Chokecherry Jelly: 5 cups chokecherry juice, 7 cups of sugar, 1 box Sure-Jell fruit pectin. In a large kettle mix juice and pectin. Bring to a boil stirring constantly. Add sugar and again bring to a boil stirring occasionally. Boil 1 minute or until 2 strands come together when poured from a spoon. Pour into clean, hot jars and seal. The Sure-Jell box said this would make 9 cups. Ha Ha!! I read and followed the instructions right up to the word occasionally. Apparently long words are getting hard for me to understand, or at the best, my patience for long instructions is fading. I stirred constantly and did not stop the boil at 1 minute. I kept trying to figure out how we were going to make it turn into a strand. I kept thinking of the consistency of hard candy. Ah-Duh! Jelly or Jam is to be spreadable. I am afraid of opening the jars. I think we might have the consistency of a firm jello, or perhaps a chewable jolly rancher. At the worst, Paulina and I are thinking we will reserve this for making those cookies that call for a jelly in the center. Who knows they might be rather good.

We were able to keep a nearly full pint of just syrup. That was put in a jar and set in the fridge to use as ice cream topping. I am looking forward to that. When I was little I always hated that because I wanted chocolate and we didn’t buy chocolate because we had chokecherry. Now I understand what a treat we had.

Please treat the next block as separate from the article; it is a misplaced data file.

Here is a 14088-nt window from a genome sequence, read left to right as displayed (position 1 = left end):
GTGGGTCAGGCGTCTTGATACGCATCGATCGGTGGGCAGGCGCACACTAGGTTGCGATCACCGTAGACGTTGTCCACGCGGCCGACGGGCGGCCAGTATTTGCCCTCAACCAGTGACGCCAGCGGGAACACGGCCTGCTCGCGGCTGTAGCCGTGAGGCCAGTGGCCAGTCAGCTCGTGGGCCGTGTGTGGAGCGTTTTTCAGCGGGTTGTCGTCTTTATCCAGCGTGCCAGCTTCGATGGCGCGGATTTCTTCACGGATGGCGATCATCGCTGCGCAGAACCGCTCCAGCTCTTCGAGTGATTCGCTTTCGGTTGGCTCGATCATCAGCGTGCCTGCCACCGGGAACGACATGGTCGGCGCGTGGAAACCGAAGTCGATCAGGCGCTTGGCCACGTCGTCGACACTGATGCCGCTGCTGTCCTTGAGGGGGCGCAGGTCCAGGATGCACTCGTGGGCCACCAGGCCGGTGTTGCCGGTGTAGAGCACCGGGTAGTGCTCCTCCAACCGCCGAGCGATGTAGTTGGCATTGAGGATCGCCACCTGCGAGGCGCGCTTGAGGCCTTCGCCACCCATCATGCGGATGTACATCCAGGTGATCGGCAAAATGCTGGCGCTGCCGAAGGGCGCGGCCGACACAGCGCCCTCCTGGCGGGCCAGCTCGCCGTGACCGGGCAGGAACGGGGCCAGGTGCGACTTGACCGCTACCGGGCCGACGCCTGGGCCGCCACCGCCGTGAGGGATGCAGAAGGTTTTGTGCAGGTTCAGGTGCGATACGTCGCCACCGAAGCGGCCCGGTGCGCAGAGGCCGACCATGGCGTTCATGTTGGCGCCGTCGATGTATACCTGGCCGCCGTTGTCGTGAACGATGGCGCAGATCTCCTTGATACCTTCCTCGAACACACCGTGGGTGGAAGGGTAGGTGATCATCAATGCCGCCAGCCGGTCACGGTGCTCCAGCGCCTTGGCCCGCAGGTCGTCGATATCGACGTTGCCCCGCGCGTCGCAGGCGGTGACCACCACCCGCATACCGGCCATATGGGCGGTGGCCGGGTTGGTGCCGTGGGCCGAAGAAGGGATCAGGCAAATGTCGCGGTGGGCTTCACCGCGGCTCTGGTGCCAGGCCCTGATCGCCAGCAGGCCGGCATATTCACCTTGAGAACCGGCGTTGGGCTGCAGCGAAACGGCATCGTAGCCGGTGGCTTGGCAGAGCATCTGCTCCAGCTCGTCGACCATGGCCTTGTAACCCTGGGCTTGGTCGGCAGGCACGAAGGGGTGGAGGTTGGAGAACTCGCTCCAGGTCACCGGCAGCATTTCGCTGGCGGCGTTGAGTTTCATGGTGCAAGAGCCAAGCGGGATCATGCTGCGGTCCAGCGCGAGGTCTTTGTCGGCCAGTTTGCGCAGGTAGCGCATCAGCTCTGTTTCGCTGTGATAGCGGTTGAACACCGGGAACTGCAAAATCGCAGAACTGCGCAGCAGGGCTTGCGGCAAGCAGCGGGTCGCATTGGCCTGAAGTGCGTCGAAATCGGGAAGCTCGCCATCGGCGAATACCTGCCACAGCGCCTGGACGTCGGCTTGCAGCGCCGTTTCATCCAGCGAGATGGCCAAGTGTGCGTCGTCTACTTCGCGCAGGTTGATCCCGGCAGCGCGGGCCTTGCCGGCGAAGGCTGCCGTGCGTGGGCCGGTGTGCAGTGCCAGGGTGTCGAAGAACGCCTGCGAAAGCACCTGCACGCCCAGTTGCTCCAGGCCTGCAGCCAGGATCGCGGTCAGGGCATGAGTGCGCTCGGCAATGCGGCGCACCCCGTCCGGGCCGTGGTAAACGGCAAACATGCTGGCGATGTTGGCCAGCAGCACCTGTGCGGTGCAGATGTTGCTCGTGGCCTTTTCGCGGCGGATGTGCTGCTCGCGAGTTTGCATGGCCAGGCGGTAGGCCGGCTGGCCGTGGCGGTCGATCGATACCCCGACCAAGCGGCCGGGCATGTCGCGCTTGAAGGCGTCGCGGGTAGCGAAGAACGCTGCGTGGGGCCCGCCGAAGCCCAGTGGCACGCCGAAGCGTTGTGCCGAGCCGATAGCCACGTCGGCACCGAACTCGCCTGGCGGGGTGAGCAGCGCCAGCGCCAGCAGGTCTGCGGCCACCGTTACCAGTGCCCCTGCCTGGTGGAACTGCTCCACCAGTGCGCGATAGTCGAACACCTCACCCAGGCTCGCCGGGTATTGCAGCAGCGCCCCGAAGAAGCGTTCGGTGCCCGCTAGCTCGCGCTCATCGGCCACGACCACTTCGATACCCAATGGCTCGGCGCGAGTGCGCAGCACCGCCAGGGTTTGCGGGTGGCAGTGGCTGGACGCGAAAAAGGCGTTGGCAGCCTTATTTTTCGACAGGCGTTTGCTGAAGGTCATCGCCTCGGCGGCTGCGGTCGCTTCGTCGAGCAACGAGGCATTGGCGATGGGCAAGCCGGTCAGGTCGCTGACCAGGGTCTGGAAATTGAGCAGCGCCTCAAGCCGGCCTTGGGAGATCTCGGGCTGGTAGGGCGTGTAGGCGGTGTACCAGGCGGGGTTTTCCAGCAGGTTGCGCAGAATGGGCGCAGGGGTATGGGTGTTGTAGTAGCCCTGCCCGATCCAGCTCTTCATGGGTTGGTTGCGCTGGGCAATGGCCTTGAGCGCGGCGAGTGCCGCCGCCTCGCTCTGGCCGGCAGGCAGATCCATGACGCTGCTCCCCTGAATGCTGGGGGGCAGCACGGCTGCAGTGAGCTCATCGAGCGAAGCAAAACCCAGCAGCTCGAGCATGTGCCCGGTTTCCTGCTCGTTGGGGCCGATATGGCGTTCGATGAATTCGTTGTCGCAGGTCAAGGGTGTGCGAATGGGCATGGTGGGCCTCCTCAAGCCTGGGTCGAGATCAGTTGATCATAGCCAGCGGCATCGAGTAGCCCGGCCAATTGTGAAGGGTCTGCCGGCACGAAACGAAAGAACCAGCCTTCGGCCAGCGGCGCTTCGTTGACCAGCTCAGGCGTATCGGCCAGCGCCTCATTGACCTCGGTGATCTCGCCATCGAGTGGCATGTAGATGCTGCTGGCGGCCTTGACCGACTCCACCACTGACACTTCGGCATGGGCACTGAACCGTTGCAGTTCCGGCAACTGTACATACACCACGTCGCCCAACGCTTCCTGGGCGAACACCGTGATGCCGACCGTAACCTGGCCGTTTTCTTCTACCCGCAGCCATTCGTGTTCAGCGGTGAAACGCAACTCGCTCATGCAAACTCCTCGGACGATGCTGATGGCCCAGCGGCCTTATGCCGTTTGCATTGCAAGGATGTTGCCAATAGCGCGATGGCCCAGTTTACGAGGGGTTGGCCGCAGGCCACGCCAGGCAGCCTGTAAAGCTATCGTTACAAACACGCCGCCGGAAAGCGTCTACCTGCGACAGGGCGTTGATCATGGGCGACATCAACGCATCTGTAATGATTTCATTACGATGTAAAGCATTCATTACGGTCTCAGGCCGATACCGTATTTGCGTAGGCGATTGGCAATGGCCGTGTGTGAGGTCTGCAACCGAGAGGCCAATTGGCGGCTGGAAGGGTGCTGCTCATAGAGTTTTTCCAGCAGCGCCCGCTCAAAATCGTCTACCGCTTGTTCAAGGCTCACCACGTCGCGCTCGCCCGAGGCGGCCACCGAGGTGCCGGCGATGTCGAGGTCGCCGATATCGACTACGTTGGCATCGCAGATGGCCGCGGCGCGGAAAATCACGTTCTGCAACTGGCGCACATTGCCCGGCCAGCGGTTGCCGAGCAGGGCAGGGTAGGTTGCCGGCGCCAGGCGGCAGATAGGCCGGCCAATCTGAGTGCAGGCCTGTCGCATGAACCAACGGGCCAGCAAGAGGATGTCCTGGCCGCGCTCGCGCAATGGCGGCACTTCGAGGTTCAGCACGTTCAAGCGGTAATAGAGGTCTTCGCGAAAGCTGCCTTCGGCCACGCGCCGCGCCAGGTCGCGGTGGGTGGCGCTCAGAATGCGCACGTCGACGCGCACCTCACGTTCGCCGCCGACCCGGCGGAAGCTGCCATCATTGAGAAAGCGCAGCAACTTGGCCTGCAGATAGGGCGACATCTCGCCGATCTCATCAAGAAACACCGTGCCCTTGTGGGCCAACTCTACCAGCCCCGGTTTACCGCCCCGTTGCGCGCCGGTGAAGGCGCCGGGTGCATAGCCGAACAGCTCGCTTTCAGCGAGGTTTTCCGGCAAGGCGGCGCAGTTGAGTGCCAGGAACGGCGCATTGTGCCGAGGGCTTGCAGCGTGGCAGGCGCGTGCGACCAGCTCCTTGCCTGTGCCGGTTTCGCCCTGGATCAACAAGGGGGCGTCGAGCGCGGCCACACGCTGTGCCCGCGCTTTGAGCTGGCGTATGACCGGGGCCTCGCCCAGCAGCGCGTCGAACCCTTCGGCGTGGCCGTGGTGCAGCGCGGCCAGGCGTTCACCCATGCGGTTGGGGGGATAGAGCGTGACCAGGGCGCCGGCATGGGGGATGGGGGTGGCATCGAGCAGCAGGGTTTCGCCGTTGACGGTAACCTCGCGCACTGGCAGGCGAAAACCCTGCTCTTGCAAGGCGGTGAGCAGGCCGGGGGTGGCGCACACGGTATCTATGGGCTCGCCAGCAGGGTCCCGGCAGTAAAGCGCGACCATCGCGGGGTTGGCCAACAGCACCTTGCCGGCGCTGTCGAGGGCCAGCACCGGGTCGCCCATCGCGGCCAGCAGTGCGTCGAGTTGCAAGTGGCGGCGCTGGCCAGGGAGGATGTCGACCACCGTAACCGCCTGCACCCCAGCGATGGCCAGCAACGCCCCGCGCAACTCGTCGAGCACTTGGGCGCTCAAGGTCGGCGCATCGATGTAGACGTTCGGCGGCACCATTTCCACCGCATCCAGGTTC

A Time To March — Empty Nest, Full Life

I was so taken by this post that I felt the need to share it. Many of my readers know how I feel about politics, but I have sadly been silent in the past few months. This post reminds us of another time in our history, that I am afraid some of us have forgotten or have allowed the angry voices to push those memories aside. It is time to stand up, to speak, to be heard. This morning the final verse that I read in Romans 10:1-15 “As it is written, “How beautiful are the feet of those who bring good news!” I think perhaps those who march could be considered to be the ones who bring good news. I hope you enjoy this post.

I’m horrified, shocked, furious about the terrorist attack in Charlottesville this weekend. White Nationalists, whatever the hell that means, marched supposedly to protect the statue of a man who committed treason 150 years ago and then lost a war. How to pick a winner, right? They wore Nazi insignia. They gave the Nazi salute. They […]

via A Time To March — Empty Nest, Full Life

Message Aug. 13, 2017

The picture I am sharing with our message doesn’t really go with the message, it is just a picture of our church as we are having the doors repainted. The one to the left is with the openings boarded shut while the doors are being painted. The one to the right is the men after church working together to put the finished doors back in place. The ones boarded up sort of make the statement of locking people out of the building.